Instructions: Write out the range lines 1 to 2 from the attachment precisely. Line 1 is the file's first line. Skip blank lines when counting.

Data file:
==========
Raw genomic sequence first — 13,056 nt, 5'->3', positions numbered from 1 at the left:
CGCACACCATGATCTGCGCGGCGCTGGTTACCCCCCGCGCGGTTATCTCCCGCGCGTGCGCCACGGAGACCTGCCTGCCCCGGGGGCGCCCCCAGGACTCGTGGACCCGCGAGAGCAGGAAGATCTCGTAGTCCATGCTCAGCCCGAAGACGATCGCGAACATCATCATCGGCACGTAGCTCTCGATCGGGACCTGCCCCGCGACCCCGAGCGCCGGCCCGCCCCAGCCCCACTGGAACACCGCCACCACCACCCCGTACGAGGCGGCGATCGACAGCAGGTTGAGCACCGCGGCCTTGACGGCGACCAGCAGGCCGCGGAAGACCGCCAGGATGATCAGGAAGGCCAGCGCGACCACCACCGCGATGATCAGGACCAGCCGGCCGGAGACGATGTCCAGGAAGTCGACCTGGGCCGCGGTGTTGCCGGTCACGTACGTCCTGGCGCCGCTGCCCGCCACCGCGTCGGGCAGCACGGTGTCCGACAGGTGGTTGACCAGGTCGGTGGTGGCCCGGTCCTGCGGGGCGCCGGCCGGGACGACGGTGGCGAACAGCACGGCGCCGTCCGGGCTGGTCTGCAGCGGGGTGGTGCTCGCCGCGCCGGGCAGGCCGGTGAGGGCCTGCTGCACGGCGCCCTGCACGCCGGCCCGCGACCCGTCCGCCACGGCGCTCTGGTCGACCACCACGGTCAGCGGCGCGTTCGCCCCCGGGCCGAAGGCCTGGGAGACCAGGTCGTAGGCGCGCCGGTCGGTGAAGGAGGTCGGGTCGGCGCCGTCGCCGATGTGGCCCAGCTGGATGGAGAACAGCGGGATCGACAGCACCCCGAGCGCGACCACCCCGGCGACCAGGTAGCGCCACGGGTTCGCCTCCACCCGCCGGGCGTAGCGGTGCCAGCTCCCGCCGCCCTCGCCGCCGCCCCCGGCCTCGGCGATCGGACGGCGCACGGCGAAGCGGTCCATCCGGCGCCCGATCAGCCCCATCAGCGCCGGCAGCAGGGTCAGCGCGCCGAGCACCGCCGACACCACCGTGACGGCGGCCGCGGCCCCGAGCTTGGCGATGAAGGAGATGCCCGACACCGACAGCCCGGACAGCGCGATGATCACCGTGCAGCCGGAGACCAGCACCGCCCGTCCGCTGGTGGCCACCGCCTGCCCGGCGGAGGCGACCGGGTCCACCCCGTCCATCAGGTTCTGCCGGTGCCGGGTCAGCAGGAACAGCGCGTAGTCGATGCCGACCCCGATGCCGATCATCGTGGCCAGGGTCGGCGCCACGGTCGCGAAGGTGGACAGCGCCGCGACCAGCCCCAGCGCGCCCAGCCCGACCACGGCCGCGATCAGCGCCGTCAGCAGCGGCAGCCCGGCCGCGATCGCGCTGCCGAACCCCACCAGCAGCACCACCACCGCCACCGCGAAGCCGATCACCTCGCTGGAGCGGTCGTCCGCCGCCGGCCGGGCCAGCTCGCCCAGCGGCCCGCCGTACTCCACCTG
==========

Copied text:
Raw genomic sequence first — 13,056 nt, 5'->3', positions numbered from 1 at the left:
CGCACACCATGATCTGCGCGGCGCTGGTTACCCCCCGCGCGGTTATCTCCCGCGCGTGCGCCACGGAGACCTGCCTGCCCCGGGGGCGCCCCCAGGACTCGTGGACCCGCGAGAGCAGGAAGATCTCGTAGTCCATGCTCAGCCCGAAGACGATCGCGAACATCATCATCGGCACGTAGCTCTCGATCGGGACCTGCCCCGCGACCCCGAGCGCCGGCCCGCCCCAGCCCCACTGGAACACCGCCACCACCACCCCGTACGAGGCGGCGATCGACAGCAGGTTGAGCACCGCGGCCTTGACGGCGACCAGCAGGCCGCGGAAGACCGCCAGGATGATCAGGAAGGCCAGCGCGACCACCACCGCGATGATCAGGACCAGCCGGCCGGAGACGATGTCCAGGAAGTCGACCTGGGCCGCGGTGTTGCCGGTCACGTACGTCCTGGCGCCGCTGCCCGCCACCGCGTCGGGCAGCACGGTGTCCGACAGGTGGTTGACCAGGTCGGTGGTGGCCCGGTCCTGCGGGGCGCCGGCCGGGACGACGGTGGCGAACAGCACGGCGCCGTCCGGGCTGGTCTGCAGCGGGGTGGTGCTCGCCGCGCCGGGCAGGCCGGTGAGGGCCTGCTGCACGGCGCCCTGCACGCCGGCCCGCGACCCGTCCGCCACGGCGCTCTGGTCGACCACCACGGTCAGCGGCGCGTTCGCCCCCGGGCCGAAGGCCTGGGAGACCAGGTCGTAGGCGCGCCGGTCGGTGAAGGAGGTCGGGTCGGCGCCGTCGCCGATGTGGCCCAGCTGGATGGAGAACAGCGGGATCGACAGCACCCCGAGCGCGACCACCCCGGCGACCAGGTAGCGCCACGGGTTCGCCTCCACCCGCCGGGCGTAGCGGTGCCAGCTCCCGCCGCCCTCGCCGCCGCCCCCGGCCTCGGCGATCGGACGGCGCACGGCGAAGCGGTCCATCCGGCGCCCGATCAGCCCCATCAGCGCCGGCAGCAGGGTCAGCGCGCCGAGCACCGCCGACACCACCGTGACGGCGGCCGCGGCCCCGAGCTTGGCGATGAAGGAGATGCCCGACACCGACAGCCCGGACAGCGCGATGATCACCGTGCAGCCGGAGACCAGCACCGCCCGTCCGCTGGTGGCCACCGCCTGCCCGGCGGAGGCGACCGGGTCCACCCCGTCCATCAGGTTCTGCCGGTGCCGGGTCAGCAGGAACAGCGCGTAGTCGATGCCGACCCCGATGCCGATCATCGTGGCCAGGGTCGGCGCCACGGTCGCGAAGGTGGACAGCGCCGCGACCAGCCCCAGCGCGCCCAGCCCGACCACGGCCGCGATCAGCGCCGTCAGCAGCGGCAGCCCGGCCGCGATCGCGCTGCCGAACCCCACCAGCAGCACCACCACCGCCACCGCGAAGCCGATCACCTCGCTGGAGCGGTCGTCCGCCGCCGGCCGGGCCAGCTCGCCCAGCGGCCCGCCGTACTCCACCTG